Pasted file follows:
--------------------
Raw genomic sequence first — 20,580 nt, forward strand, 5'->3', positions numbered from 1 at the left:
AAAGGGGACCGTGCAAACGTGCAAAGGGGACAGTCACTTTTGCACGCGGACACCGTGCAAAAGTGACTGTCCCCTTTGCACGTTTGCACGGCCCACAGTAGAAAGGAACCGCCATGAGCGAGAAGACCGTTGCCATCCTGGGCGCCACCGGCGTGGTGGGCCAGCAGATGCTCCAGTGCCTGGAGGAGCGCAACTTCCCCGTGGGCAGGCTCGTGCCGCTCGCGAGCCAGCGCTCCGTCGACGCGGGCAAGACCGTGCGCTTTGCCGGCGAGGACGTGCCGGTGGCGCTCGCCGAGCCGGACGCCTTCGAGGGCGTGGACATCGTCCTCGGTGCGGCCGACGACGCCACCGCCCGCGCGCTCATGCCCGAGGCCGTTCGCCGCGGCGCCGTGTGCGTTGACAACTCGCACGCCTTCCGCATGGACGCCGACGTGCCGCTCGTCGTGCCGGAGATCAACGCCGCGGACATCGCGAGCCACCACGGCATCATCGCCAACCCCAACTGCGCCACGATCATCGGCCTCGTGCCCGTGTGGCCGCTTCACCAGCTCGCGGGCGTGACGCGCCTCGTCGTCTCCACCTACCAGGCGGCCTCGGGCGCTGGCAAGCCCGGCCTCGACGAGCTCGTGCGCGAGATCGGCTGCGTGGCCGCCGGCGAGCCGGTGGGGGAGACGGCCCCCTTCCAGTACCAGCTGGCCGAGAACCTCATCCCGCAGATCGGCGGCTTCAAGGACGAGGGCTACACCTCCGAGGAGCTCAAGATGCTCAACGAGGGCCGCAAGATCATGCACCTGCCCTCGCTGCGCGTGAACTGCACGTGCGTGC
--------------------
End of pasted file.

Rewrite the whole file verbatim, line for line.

Raw genomic sequence first — 20,580 nt, forward strand, 5'->3', positions numbered from 1 at the left:
AAAGGGGACCGTGCAAACGTGCAAAGGGGACAGTCACTTTTGCACGCGGACACCGTGCAAAAGTGACTGTCCCCTTTGCACGTTTGCACGGCCCACAGTAGAAAGGAACCGCCATGAGCGAGAAGACCGTTGCCATCCTGGGCGCCACCGGCGTGGTGGGCCAGCAGATGCTCCAGTGCCTGGAGGAGCGCAACTTCCCCGTGGGCAGGCTCGTGCCGCTCGCGAGCCAGCGCTCCGTCGACGCGGGCAAGACCGTGCGCTTTGCCGGCGAGGACGTGCCGGTGGCGCTCGCCGAGCCGGACGCCTTCGAGGGCGTGGACATCGTCCTCGGTGCGGCCGACGACGCCACCGCCCGCGCGCTCATGCCCGAGGCCGTTCGCCGCGGCGCCGTGTGCGTTGACAACTCGCACGCCTTCCGCATGGACGCCGACGTGCCGCTCGTCGTGCCGGAGATCAACGCCGCGGACATCGCGAGCCACCACGGCATCATCGCCAACCCCAACTGCGCCACGATCATCGGCCTCGTGCCCGTGTGGCCGCTTCACCAGCTCGCGGGCGTGACGCGCCTCGTCGTCTCCACCTACCAGGCGGCCTCGGGCGCTGGCAAGCCCGGCCTCGACGAGCTCGTGCGCGAGATCGGCTGCGTGGCCGCCGGCGAGCCGGTGGGGGAGACGGCCCCCTTCCAGTACCAGCTGGCCGAGAACCTCATCCCGCAGATCGGCGGCTTCAAGGACGAGGGCTACACCTCCGAGGAGCTCAAGATGCTCAACGAGGGCCGCAAGATCATGCACCTGCCCTCGCTGCGCGTGAACTGCACGTGCGTGC